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Register of the Lampson (Robin) Collection, 1868-1975
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This collection consists of: drafts of works; literary reviews, by and about Robin Lampson; clippings describing Lampson's activities; bulletins & hand-outs describing his teaching activities; professional and personal correspondence; research materials on Sharon-Hill, Frederick Law Olmsted and the landscaping of the University of California, the Golden Spike, Jack London and yellow fever; as well as photographs, some business papers and memorabilia.
Robin Lampson (1900-1978) is best remembered for his verse novels, "Laughter out of the ground" (1936)--an epic of the California Gold Rush--and "Death loses a pair of wings" (1939)--the tale of Dr. William Gorgas' victory over yellow fever. In the years immediately following World War I, Lampson studied English and Russian at Stanford University. In 1922 he was sent to Russia with the American Relief Administration. There he administered the distribution of food relief in the vicinity of Tashkent for about two years. Following his return to the United States, Lampson worked at a variety of jobs, eventually returning to college at the University of California, where he received an A.B. degree in 1932. From this date, his poetry began appearing with some frequency in literary journals. As a poet, Lampson was a neo-classicist, preferring rhyming sonnet structures to free verse. He invented a sonnet type that borrowed rhyme-schemes from Renaissance Italian terza rima.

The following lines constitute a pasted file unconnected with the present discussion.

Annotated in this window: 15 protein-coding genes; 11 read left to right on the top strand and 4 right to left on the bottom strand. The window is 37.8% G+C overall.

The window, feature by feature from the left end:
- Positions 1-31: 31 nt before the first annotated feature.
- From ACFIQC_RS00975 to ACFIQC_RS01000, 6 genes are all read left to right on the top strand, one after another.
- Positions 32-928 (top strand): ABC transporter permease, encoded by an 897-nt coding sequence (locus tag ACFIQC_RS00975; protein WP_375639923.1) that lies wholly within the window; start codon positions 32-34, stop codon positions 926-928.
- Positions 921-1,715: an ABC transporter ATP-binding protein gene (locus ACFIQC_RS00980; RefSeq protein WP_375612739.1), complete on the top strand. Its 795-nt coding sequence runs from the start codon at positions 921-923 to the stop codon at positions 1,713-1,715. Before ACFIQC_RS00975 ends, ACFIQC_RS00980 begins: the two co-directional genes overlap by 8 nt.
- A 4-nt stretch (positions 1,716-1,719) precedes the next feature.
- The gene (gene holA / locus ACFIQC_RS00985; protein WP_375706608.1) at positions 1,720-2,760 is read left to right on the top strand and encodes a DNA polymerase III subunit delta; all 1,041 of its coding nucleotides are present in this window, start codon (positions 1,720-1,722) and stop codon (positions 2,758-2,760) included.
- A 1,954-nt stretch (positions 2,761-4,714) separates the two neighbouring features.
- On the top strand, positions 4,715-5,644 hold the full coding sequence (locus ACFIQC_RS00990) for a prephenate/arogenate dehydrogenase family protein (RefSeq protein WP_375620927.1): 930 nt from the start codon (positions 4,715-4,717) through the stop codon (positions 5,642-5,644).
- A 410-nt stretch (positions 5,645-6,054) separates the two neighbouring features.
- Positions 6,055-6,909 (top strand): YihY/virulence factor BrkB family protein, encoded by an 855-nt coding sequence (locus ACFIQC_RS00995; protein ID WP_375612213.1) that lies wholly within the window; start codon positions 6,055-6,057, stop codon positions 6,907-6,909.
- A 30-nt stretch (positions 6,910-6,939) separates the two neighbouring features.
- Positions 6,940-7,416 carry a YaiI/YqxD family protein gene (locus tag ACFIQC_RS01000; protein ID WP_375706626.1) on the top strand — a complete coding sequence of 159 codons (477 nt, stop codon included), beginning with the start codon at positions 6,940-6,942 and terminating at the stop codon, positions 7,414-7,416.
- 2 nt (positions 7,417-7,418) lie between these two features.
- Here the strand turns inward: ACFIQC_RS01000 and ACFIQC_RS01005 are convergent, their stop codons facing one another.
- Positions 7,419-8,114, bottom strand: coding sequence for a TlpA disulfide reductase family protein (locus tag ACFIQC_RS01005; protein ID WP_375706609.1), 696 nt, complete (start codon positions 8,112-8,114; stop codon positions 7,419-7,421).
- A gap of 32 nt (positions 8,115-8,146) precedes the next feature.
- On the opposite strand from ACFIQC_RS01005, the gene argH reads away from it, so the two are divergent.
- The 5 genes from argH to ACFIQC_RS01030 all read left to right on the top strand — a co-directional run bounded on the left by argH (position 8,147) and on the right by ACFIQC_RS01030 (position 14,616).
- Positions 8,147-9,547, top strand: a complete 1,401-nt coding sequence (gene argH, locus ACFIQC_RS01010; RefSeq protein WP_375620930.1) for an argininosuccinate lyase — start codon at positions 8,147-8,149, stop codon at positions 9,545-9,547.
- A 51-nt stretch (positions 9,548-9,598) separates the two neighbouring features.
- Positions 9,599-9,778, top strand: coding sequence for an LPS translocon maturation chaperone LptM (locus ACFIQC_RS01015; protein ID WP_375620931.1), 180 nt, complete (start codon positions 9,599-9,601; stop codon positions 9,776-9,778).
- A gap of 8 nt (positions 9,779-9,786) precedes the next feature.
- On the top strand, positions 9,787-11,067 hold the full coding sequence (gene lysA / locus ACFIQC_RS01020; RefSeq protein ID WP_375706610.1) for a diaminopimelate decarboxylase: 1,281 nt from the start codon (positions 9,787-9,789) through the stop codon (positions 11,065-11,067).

Collection is open for research.